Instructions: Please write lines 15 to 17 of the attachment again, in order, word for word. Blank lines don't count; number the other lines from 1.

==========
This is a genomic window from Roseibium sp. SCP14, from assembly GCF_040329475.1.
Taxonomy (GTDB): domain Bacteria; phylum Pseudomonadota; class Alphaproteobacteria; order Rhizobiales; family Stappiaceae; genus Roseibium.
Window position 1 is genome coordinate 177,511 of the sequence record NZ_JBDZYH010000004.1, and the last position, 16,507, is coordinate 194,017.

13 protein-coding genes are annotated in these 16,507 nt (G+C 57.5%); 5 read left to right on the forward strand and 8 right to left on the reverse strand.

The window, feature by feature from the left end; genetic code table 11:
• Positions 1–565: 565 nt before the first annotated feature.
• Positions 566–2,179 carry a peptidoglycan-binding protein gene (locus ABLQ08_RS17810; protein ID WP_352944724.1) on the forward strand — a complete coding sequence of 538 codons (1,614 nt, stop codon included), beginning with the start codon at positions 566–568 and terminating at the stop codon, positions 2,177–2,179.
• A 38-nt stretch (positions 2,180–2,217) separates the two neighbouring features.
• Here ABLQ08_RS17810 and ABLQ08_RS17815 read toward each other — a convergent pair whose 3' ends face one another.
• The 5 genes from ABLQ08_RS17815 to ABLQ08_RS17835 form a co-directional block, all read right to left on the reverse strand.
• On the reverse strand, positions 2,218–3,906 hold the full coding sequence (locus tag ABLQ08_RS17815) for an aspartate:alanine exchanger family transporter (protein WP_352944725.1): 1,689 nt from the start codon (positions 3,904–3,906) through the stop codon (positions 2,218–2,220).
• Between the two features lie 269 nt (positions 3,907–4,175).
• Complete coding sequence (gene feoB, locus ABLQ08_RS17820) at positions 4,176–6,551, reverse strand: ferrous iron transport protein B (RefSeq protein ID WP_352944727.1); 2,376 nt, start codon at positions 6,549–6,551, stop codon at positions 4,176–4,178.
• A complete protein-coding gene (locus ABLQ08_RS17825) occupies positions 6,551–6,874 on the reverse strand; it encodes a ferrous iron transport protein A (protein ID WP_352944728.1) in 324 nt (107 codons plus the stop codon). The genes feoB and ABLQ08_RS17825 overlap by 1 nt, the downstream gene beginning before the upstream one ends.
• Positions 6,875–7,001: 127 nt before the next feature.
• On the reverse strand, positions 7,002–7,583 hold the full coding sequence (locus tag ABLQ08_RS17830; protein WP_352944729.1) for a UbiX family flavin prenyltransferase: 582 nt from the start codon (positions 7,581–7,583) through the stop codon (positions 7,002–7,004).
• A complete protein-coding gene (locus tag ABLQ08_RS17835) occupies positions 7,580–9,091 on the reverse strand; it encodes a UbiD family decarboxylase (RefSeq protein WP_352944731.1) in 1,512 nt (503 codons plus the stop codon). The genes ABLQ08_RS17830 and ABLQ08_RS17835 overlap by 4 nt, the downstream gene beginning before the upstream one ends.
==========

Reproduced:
• Positions 6,875–7,001: 127 nt before the next feature.
• On the reverse strand, positions 7,002–7,583 hold the full coding sequence (locus tag ABLQ08_RS17830; protein WP_352944729.1) for a UbiX family flavin prenyltransferase: 582 nt from the start codon (positions 7,581–7,583) through the stop codon (positions 7,002–7,004).
• A complete protein-coding gene (locus tag ABLQ08_RS17835) occupies positions 7,580–9,091 on the reverse strand; it encodes a UbiD family decarboxylase (RefSeq protein WP_352944731.1) in 1,512 nt (503 codons plus the stop codon). The genes ABLQ08_RS17830 and ABLQ08_RS17835 overlap by 4 nt, the downstream gene beginning before the upstream one ends.